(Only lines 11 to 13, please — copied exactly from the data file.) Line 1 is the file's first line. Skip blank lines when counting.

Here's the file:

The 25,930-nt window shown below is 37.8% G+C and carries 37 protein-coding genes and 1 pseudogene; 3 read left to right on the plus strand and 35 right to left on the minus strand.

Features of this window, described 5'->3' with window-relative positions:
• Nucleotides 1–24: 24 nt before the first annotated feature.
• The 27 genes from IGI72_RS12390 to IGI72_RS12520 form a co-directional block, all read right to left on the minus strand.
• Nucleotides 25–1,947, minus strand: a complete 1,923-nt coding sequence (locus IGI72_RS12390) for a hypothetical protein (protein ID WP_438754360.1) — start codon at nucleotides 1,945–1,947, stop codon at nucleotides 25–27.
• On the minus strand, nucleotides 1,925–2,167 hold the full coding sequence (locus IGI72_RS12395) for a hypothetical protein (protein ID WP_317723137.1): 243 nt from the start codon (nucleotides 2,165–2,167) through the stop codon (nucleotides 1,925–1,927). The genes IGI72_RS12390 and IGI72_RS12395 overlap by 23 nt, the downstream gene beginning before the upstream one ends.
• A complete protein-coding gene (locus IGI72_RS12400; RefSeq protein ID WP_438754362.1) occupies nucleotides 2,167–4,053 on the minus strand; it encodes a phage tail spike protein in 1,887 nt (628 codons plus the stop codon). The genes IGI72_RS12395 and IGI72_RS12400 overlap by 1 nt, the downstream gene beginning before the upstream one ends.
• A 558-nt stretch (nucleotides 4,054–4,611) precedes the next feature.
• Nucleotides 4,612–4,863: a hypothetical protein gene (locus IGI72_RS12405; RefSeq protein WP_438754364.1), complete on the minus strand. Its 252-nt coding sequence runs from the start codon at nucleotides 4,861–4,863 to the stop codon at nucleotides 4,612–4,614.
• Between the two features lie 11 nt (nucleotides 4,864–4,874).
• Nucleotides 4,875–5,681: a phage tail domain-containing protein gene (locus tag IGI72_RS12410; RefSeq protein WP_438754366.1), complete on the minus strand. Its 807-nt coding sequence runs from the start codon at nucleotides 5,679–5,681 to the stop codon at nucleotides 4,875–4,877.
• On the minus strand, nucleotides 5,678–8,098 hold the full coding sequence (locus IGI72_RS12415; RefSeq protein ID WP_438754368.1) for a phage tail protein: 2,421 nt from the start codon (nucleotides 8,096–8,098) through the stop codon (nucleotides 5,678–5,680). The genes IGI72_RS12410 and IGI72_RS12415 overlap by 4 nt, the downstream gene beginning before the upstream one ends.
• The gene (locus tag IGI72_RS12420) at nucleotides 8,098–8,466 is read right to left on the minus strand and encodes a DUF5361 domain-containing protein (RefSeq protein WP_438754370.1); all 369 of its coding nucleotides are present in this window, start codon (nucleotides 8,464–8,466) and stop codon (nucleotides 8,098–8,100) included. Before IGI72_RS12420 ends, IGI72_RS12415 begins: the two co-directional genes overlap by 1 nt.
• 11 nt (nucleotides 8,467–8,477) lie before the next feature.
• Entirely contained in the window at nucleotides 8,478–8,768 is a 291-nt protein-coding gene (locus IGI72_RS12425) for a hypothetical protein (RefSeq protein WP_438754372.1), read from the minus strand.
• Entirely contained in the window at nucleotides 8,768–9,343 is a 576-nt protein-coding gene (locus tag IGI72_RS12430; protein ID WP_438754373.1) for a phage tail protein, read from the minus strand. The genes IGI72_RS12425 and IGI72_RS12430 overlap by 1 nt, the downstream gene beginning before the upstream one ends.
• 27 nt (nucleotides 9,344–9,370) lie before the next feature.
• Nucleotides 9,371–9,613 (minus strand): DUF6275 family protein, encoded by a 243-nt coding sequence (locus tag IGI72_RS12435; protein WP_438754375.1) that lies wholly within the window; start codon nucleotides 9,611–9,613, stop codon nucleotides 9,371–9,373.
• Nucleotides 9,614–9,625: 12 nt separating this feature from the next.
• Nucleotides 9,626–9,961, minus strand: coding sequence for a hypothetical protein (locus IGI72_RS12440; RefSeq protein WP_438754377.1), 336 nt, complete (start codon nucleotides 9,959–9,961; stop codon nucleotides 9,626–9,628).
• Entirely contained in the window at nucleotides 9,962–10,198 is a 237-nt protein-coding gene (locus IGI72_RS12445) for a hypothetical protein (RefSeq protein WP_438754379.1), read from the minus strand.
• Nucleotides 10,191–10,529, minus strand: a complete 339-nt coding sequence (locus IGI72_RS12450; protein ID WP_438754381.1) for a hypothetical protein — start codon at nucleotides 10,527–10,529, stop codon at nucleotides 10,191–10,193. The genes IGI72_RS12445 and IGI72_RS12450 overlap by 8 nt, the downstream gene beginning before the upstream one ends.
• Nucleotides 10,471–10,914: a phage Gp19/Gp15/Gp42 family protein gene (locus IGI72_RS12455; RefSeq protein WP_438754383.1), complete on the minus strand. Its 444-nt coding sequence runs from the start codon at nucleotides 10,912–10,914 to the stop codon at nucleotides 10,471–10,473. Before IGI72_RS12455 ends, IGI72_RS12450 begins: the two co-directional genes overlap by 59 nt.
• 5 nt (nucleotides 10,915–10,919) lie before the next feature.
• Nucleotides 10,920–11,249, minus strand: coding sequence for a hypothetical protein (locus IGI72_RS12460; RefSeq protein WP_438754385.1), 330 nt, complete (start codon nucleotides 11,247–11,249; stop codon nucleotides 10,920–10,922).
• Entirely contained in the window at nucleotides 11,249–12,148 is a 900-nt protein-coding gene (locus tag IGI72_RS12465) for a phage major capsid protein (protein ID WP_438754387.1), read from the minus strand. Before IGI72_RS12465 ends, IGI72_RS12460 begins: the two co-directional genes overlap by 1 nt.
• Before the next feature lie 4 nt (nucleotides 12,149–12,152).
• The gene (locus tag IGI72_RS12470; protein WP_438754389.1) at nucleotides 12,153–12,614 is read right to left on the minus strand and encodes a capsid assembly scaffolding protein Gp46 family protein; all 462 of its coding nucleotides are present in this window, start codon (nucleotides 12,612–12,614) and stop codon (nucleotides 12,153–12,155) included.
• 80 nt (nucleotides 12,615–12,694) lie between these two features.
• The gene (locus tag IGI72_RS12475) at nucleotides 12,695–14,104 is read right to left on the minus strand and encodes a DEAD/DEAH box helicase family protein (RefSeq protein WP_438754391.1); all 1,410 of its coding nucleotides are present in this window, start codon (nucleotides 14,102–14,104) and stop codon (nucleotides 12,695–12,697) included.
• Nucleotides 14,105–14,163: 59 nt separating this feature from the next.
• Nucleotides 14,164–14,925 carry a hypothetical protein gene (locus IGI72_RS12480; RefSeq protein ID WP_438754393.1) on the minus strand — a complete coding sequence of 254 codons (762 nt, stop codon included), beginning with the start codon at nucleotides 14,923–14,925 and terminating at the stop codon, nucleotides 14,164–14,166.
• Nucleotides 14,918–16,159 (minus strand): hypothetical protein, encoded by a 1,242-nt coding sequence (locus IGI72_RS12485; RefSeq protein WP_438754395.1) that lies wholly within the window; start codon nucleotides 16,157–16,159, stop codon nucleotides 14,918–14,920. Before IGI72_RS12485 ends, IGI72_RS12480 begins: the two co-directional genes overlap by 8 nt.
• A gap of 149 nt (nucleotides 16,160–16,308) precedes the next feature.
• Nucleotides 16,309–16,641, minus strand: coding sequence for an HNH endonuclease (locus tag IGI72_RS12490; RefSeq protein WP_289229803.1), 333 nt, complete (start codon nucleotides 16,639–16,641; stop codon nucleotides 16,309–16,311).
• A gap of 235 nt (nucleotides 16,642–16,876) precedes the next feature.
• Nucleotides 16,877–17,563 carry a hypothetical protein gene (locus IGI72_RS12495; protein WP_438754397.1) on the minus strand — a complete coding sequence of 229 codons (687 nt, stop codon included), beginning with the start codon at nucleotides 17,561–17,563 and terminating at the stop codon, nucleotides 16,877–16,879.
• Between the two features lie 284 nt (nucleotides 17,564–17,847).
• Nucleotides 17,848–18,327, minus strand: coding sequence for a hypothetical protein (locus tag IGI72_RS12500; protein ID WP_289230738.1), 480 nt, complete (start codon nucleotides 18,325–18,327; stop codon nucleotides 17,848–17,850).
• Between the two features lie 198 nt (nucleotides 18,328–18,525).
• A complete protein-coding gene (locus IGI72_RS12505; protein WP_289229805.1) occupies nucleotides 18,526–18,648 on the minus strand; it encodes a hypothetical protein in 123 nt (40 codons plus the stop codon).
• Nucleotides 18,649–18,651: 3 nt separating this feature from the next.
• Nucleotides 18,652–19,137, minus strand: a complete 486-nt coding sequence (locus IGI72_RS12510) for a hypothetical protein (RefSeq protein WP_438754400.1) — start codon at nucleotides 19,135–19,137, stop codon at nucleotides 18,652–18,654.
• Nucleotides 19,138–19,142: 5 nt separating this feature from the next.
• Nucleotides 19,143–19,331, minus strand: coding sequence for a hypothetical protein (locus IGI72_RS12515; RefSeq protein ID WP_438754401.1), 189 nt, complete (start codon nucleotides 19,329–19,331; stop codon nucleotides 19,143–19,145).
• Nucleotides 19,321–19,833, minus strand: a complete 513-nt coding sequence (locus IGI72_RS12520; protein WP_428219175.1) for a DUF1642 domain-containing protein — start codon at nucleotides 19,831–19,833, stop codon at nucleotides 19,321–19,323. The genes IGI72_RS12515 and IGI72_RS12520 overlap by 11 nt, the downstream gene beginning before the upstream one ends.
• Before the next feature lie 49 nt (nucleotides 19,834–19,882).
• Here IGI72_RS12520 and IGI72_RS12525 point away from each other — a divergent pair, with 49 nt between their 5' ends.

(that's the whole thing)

• Nucleotides 4,875–5,681: a phage tail domain-containing protein gene (locus tag IGI72_RS12410; RefSeq protein WP_438754366.1), complete on the minus strand. Its 807-nt coding sequence runs from the start codon at nucleotides 5,679–5,681 to the stop codon at nucleotides 4,875–4,877.
• On the minus strand, nucleotides 5,678–8,098 hold the full coding sequence (locus IGI72_RS12415; RefSeq protein ID WP_438754368.1) for a phage tail protein: 2,421 nt from the start codon (nucleotides 8,096–8,098) through the stop codon (nucleotides 5,678–5,680). The genes IGI72_RS12410 and IGI72_RS12415 overlap by 4 nt, the downstream gene beginning before the upstream one ends.
• The gene (locus tag IGI72_RS12420) at nucleotides 8,098–8,466 is read right to left on the minus strand and encodes a DUF5361 domain-containing protein (RefSeq protein WP_438754370.1); all 369 of its coding nucleotides are present in this window, start codon (nucleotides 8,464–8,466) and stop codon (nucleotides 8,098–8,100) included. Before IGI72_RS12420 ends, IGI72_RS12415 begins: the two co-directional genes overlap by 1 nt.